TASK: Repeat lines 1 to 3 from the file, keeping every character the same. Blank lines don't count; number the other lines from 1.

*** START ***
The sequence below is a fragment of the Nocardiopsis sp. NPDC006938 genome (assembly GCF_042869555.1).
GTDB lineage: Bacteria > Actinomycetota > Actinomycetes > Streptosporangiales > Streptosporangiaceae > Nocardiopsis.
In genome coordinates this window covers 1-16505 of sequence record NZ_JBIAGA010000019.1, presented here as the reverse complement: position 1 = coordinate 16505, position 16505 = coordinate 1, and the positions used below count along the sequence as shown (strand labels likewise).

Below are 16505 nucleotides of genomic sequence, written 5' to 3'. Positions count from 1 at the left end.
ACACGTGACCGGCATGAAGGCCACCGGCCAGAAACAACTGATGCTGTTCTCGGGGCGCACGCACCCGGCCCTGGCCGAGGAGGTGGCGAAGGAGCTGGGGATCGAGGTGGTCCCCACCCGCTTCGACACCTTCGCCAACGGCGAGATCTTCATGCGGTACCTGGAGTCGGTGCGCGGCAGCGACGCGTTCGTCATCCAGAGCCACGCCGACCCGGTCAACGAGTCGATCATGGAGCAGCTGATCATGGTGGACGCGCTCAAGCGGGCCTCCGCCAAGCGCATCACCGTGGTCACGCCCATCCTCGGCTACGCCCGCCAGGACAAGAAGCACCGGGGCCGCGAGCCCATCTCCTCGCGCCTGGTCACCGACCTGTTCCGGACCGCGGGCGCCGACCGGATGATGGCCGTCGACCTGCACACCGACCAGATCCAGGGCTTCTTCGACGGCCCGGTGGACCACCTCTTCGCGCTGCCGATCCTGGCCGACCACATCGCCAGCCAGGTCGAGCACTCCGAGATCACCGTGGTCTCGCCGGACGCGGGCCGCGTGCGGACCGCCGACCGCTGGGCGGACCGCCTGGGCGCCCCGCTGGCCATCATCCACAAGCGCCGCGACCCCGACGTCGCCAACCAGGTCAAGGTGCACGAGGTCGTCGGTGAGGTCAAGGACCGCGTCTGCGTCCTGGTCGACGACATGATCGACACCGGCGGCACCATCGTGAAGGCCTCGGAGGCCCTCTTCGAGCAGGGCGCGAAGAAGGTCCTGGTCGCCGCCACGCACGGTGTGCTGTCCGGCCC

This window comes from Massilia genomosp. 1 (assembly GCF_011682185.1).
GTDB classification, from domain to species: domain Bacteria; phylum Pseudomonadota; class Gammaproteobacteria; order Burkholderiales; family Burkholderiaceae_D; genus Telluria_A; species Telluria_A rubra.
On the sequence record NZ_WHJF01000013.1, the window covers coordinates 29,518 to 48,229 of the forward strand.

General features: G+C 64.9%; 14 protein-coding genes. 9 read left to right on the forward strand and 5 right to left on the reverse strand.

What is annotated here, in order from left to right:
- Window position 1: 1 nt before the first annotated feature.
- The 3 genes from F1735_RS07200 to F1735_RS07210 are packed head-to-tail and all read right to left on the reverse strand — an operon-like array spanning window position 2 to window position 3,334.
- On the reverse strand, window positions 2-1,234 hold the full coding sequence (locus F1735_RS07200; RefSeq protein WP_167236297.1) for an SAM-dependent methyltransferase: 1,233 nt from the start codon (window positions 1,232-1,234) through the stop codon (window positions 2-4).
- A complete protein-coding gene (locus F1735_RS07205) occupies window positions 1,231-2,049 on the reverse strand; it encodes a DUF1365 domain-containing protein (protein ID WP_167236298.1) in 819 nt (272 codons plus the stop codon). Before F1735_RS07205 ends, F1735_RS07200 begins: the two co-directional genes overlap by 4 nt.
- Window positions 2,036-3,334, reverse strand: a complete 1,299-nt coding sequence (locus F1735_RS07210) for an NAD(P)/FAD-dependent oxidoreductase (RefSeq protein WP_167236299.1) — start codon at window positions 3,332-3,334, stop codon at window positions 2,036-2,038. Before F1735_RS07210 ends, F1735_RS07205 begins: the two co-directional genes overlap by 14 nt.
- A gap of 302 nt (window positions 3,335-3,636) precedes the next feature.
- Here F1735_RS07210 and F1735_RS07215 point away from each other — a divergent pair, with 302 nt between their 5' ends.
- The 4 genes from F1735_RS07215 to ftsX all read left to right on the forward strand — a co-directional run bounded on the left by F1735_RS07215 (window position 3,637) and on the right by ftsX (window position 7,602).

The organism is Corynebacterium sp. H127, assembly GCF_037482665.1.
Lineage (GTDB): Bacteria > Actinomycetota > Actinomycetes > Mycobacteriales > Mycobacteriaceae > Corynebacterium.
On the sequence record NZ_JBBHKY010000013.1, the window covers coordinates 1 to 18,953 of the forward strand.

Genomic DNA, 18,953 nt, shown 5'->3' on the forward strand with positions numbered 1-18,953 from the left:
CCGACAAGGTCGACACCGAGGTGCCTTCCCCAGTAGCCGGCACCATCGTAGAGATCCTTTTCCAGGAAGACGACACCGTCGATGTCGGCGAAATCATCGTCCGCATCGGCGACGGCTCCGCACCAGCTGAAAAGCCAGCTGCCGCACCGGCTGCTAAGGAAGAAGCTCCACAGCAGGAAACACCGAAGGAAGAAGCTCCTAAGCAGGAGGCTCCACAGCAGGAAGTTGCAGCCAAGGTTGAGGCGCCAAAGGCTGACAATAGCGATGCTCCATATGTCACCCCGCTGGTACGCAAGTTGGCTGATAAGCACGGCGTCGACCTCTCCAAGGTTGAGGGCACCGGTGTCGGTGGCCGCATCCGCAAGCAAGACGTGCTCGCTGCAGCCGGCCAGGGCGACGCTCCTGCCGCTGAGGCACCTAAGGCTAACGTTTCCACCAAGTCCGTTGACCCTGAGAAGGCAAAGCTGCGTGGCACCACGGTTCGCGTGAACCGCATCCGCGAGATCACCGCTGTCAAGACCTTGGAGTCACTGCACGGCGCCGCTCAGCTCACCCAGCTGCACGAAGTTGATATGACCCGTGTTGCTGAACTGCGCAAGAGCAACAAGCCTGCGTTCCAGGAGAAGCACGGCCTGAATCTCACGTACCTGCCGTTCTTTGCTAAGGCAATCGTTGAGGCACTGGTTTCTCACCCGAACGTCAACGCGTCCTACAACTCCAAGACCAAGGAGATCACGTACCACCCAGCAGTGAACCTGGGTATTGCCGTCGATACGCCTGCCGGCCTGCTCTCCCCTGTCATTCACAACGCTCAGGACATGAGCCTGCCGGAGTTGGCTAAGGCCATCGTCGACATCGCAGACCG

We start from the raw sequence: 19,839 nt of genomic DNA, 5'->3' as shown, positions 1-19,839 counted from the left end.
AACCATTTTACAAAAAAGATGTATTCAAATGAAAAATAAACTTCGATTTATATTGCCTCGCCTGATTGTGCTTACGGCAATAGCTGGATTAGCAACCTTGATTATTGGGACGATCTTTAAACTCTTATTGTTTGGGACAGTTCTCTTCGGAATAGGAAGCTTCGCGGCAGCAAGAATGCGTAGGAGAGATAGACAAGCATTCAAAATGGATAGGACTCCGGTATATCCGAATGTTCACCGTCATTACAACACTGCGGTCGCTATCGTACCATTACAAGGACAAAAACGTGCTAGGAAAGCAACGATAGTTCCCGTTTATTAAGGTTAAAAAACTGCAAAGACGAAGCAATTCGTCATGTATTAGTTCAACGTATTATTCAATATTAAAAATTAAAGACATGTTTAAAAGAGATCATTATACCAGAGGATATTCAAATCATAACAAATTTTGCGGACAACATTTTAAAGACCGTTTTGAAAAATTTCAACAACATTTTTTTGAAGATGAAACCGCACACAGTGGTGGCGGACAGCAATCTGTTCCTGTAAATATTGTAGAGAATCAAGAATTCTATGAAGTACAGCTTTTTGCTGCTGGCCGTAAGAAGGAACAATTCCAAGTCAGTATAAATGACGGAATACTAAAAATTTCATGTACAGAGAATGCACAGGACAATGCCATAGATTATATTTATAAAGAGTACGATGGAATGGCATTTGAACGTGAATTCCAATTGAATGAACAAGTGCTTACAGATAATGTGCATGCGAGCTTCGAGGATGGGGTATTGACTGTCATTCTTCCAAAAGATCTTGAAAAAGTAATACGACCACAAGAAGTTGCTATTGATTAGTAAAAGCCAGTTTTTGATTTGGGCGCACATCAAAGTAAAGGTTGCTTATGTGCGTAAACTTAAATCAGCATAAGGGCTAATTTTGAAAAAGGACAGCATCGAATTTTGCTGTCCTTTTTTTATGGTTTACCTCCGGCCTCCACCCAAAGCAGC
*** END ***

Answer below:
The sequence below is a fragment of the Nocardiopsis sp. NPDC006938 genome (assembly GCF_042869555.1).
GTDB lineage: Bacteria > Actinomycetota > Actinomycetes > Streptosporangiales > Streptosporangiaceae > Nocardiopsis.
In genome coordinates this window covers 1-16505 of sequence record NZ_JBIAGA010000019.1, presented here as the reverse complement: position 1 = coordinate 16505, position 16505 = coordinate 1, and the positions used below count along the sequence as shown (strand labels likewise).